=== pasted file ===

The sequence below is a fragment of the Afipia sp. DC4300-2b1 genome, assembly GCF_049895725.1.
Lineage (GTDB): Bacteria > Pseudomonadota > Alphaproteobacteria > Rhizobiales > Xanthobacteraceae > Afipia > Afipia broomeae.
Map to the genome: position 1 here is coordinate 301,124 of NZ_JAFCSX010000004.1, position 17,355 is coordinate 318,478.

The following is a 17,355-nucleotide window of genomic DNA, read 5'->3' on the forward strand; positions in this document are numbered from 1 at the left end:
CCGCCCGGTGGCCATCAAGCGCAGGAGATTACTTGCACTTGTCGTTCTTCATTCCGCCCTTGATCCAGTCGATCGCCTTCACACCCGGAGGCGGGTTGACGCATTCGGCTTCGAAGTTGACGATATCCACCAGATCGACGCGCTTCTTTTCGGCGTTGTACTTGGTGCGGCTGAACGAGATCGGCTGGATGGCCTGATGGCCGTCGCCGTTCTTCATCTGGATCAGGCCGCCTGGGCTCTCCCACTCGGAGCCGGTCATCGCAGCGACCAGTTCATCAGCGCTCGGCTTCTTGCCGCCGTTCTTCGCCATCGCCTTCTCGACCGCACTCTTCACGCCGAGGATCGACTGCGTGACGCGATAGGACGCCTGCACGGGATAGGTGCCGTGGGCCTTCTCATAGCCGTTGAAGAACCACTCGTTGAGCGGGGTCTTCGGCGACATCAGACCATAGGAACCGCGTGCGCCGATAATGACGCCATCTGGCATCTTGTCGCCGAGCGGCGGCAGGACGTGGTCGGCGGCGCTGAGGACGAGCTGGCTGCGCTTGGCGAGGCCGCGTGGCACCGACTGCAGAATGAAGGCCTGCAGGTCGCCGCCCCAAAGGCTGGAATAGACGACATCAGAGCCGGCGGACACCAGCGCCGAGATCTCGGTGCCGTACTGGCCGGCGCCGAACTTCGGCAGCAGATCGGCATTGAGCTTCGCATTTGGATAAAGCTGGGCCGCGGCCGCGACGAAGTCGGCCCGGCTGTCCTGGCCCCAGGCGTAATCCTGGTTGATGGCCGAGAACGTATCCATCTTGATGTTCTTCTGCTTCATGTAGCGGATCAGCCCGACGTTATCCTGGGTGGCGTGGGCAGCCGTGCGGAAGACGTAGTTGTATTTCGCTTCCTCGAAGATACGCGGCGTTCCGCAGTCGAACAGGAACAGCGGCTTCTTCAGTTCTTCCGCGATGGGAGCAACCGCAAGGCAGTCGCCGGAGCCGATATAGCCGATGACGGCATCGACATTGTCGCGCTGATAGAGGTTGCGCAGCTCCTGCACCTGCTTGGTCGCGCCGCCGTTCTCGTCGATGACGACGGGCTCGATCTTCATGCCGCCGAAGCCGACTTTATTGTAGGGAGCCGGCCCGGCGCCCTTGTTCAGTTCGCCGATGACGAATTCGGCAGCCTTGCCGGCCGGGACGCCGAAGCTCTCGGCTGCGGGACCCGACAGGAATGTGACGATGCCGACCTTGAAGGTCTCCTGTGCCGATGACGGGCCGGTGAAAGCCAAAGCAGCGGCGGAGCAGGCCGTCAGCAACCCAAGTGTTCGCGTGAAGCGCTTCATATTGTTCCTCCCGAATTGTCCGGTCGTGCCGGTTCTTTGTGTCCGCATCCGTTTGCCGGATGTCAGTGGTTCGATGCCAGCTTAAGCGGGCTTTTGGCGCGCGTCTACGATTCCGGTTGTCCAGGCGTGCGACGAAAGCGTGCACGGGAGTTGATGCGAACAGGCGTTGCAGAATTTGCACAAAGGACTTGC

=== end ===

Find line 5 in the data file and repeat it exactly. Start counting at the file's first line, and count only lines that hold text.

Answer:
CCGCCCGGTGGCCATCAAGCGCAGGAGATTACTTGCACTTGTCGTTCTTCATTCCGCCCTTGATCCAGTCGATCGCCTTCACACCCGGAGGCGGGTTGACGCATTCGGCTTCGAAGTTGACGATATCCACCAGATCGACGCGCTTCTTTTCGGCGTTGTACTTGGTGCGGCTGAACGAGATCGGCTGGATGGCCTGATGGCCGTCGCCGTTCTTCATCTGGATCAGGCCGCCTGGGCTCTCCCACTCGGAGCCGGTCATCGCAGCGACCAGTTCATCAGCGCTCGGCTTCTTGCCGCCGTTCTTCGCCATCGCCTTCTCGACCGCACTCTTCACGCCGAGGATCGACTGCGTGACGCGATAGGACGCCTGCACGGGATAGGTGCCGTGGGCCTTCTCATAGCCGTTGAAGAACCACTCGTTGAGCGGGGTCTTCGGCGACATCAGACCATAGGAACCGCGTGCGCCGATAATGACGCCATCTGGCATCTTGTCGCCGAGCGGCGGCAGGACGTGGTCGGCGGCGCTGAGGACGAGCTGGCTGCGCTTGGCGAGGCCGCGTGGCACCGACTGCAGAATGAAGGCCTGCAGGTCGCCGCCCCAAAGGCTGGAATAGACGACATCAGAGCCGGCGGACACCAGCGCCGAGATCTCGGTGCCGTACTGGCCGGCGCCGAACTTCGGCAGCAGATCGGCATTGAGCTTCGCATTTGGATAAAGCTGGGCCGCGGCCGCGACGAAGTCGGCCCGGCTGTCCTGGCCCCAGGCGTAATCCTGGTTGATGGCCGAGAACGTATCCATCTTGATGTTCTTCTGCTTCATGTAGCGGATCAGCCCGACGTTATCCTGGGTGGCGTGGGCAGCCGTGCGGAAGACGTAGTTGTATTTCGCTTCCTCGAAGATACGCGGCGTTCCGCAGTCGAACAGGAACAGCGGCTTCTTCAGTTCTTCCGCGATGGGAGCAACCGCAAGGCAGTCGCCGGAGCCGATATAGCCGATGACGGCATCGACATTGTCGCGCTGATAGAGGTTGCGCAGCTCCTGCACCTGCTTGGTCGCGCCGCCGTTCTCGTCGATGACGACGGGCTCGATCTTCATGCCGCCGAAGCCGACTTTATTGTAGGGAGCCGGCCCGGCGCCCTTGTTCAGTTCGCCGATGACGAATTCGGCAGCCTTGCCGGCCGGGACGCCGAAGCTCTCGGCTGCGGGACCCGACAGGAATGTGACGATGCCGACCTTGAAGGTCTCCTGTGCCGATGACGGGCCGGTGAAAGCCAAAGCAGCGGCGGAGCAGGCCGTCAGCAACCCAAGTGTTCGCGTGAAGCGCTTCATATTGTTCCTCCCGAATTGTCCGGTCGTGCCGGTTCTTTGTGTCCGCATCCGTTTGCCGGATGTCAGTGGTTCGATGCCAGCTTAAGCGGGCTTTTGGCGCGCGTCTACGATTCCGGTTGTCCAGGCGTGCGACGAAAGCGTGCACGGGAGTTGATGCGAACAGGCGTTGCAGAATTTGCACAAAGGACTTGC